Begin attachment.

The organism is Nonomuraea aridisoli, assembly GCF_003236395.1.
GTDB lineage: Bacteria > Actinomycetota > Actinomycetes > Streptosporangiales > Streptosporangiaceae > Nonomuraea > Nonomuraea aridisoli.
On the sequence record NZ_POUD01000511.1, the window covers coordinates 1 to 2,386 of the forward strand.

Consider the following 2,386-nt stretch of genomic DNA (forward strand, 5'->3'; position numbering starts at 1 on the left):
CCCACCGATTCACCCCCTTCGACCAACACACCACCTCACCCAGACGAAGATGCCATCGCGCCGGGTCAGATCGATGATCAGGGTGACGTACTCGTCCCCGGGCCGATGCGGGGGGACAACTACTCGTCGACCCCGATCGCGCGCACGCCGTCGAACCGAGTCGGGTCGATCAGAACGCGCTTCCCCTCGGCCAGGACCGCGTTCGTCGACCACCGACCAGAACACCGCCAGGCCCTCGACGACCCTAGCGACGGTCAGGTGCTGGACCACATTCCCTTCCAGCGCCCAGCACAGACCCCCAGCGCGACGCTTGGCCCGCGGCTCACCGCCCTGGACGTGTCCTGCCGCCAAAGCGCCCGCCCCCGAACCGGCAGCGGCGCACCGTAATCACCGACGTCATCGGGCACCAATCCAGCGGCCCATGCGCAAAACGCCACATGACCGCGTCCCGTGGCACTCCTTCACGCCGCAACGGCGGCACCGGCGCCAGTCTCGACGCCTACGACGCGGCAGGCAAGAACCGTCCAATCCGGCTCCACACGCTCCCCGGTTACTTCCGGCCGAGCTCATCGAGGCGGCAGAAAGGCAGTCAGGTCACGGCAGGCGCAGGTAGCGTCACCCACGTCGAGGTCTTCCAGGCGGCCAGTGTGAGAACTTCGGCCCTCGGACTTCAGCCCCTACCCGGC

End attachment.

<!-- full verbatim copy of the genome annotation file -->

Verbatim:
The organism is Nonomuraea aridisoli, assembly GCF_003236395.1.
GTDB lineage: Bacteria > Actinomycetota > Actinomycetes > Streptosporangiales > Streptosporangiaceae > Nonomuraea > Nonomuraea aridisoli.
On the sequence record NZ_POUD01000511.1, the window covers coordinates 1 to 2,386 of the forward strand.

Consider the following 2,386-nt stretch of genomic DNA (forward strand, 5'->3'; position numbering starts at 1 on the left):
CCCACCGATTCACCCCCTTCGACCAACACACCACCTCACCCAGACGAAGATGCCATCGCGCCGGGTCAGATCGATGATCAGGGTGACGTACTCGTCCCCGGGCCGATGCGGGGGGACAACTACTCGTCGACCCCGATCGCGCGCACGCCGTCGAACCGAGTCGGGTCGATCAGAACGCGCTTCCCCTCGGCCAGGACCGCGTTCGTCGACCACCGACCAGAACACCGCCAGGCCCTCGACGACCCTAGCGACGGTCAGGTGCTGGACCACATTCCCTTCCAGCGCCCAGCACAGACCCCCAGCGCGACGCTTGGCCCGCGGCTCACCGCCCTGGACGTGTCCTGCCGCCAAAGCGCCCGCCCCCGAACCGGCAGCGGCGCACCGTAATCACCGACGTCATCGGGCACCAATCCAGCGGCCCATGCGCAAAACGCCACATGACCGCGTCCCGTGGCACTCCTTCACGCCGCAACGGCGGCACCGGCGCCAGTCTCGACGCCTACGACGCGGCAGGCAAGAACCGTCCAATCCGGCTCCACACGCTCCCCGGTTACTTCCGGCCGAGCTCATCGAGGCGGCAGAAAGGCAGTCAGGTCACGGCAGGCGCAGGTAGCGTCACCCACGTCGAGGTCTTCCAGGCGGCCAGTGTGAGAACTTCGGCCCTCGGACTTCAGCCCCTACCCGGC